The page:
Senate Democrats want to boost the profile of campaign finance reform as the 2016 elections draw closer.
They’re preparing to unveil a wide-ranging package of proposals to overhaul laws governing money in politics and improve government ethics, according to sources on and off Capitol Hill.
Sen. Chuck Schumer, the incoming leader of Senate Democrats, is coordinating the effort through the Democratic Policy and Communications Committee, said Sen. Sheldon Whitehouse, one of the leaders of the effort.
“The purpose is to respond to the public’s frustration about a Congress that is jammed up by special interests and as a result isn’t meeting the needs of the American people,” Whitehouse told National Journal in the Capitol.
The measures are unlikely to advance, given the dwindling legislative calendar and widespread GOP resistance to imposing major new regulations on political spending.
But the election-season effort could help lawmakers tap into voters’ interest on the topic, which has played a high-profile role in the campaign of Bernie Sanders.
It will offer Democrats, who are fighting to win back the Senate majority, a way to put Republicans on the defensive politically over the role of money in politics. The package could also be a preview of what Democrats—led by Schumer—hope to do if they do capture control of the Senate.
“The presidential elections have shown that what used to be considered abstract, process, inside-baseball stuff is resonating in a way that it hasn’t for many, many years,” said Sen. Brian Schatz, a liberal Democrat.
Schumer, asked by National Journal about the effort, replied: “Stay tuned.”
“We believe reform is a very important issue this year,” Schumer said in the Capitol on Wednesday, noting that he meant “reform in general, including campaign finance reform.”
Lawmakers say the specifics of the package are still being worked out, and did not say when it would be unveiled.
In the past, Whitehouse has pushed the Disclose Act, a measure with wide support among Democrats. It’s aimed at cracking down on so-called dark money by forcing outside groups to reveal information about their donors and activities.
Another lawmaker involved in the effort, Sen. Tom Udall, has previously sponsored a measure that would amend the Constitution to overturn the Supreme Court’s 2010 Citizens United decision and other rulings that have helped to open the floodgates for money in politics.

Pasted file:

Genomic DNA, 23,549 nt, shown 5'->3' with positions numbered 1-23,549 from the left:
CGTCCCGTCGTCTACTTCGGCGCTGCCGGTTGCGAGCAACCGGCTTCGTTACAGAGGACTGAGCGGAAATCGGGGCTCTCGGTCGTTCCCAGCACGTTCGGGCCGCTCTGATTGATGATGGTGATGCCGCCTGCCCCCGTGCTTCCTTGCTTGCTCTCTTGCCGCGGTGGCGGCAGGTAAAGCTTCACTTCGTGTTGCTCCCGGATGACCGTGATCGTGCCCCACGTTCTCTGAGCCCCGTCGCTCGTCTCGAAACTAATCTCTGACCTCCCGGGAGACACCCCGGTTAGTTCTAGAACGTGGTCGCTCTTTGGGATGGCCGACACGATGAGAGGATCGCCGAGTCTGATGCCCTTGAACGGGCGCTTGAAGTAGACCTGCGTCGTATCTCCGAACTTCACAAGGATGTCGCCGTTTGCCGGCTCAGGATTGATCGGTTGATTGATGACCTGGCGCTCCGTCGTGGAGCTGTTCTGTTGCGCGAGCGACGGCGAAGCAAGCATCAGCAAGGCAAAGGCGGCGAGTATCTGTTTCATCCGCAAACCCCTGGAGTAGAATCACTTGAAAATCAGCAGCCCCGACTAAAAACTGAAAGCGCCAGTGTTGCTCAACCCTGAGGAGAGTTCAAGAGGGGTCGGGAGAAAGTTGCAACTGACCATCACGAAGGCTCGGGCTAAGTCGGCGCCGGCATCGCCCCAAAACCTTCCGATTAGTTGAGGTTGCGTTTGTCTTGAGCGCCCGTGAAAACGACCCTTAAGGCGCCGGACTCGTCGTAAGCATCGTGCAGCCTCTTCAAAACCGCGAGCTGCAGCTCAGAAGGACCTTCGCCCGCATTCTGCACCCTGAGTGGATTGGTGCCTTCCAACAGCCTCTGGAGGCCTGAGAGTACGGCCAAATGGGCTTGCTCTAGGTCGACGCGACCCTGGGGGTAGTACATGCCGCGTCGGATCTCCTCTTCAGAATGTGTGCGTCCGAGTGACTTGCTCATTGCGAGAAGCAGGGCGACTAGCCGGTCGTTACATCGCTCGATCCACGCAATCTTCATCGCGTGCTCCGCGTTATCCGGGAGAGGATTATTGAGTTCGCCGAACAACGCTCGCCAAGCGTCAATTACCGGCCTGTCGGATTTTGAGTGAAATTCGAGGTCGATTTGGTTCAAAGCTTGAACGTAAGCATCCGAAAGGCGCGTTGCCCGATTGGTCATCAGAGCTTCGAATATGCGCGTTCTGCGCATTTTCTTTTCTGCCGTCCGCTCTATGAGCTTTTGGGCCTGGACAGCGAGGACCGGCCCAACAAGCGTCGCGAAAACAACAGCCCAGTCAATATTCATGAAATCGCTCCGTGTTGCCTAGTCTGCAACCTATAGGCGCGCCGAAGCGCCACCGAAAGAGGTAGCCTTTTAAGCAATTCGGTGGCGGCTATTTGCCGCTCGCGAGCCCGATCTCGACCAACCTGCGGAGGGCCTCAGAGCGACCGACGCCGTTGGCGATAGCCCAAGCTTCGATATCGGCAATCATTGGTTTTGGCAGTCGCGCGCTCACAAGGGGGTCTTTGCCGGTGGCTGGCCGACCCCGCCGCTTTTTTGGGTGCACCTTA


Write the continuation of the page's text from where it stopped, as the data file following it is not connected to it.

Udall has also proposed a measure that would replace the Federal Election Commission, which has been hamstrung by internal disputes, with a more effective watchdog.
Udall’s office declined to provide any specifics on the upcoming package, but the New Mexico Democrat said in a statement that “Americans are sick and tired of corporations and the super wealthy controlling our politicians and our elections.
“I’m working every way I can to reform our campaign finance system, overturn Citizens United and shine a light on billionaire donors hiding in dark corners—so we can get money out of politics,” he said.
Sen. Claire McCaskill said the effort also addresses ethics reforms and voter-participation issues.
One proposal that’s likely in the mix is Sen. Tammy Baldwin’s Financial Services Conflict of Interest Act, a plan that Hillary Clinton has endorsed.
It restricts people from getting bonuses from private-sector companies when they enter government; creates new safeguards against financial-services regulators using their positions to benefit former employers or clients; and places new limits on regulators’ post-government lobbying and work for financial institutions.
Baldwin told National Journal that she has discussed the legislation with Schumer, and suggested that he was supportive. Asked if Schumer was on board, Baldwin said: “We are talking about a larger reform package, and I expect that you will see it included.”
The effort arrives amid a presidential campaign season that has renewed attention to campaign finance, in large part because a central pillar of the Sanders campaign has been his argument that billionaires and corporations control the political system and unduly influence policymaking.
Sanders and Clinton have both said they would appoint Supreme Court justices who oppose Citizens United, and both support the long-shot idea of a constitutional amendment to overturn the decision.
Both also support an array of other measures to impose new regulations on money in politics, boost disclosure, empower small donors (who have greatly aided Sanders), and expand and strengthen voting rights.
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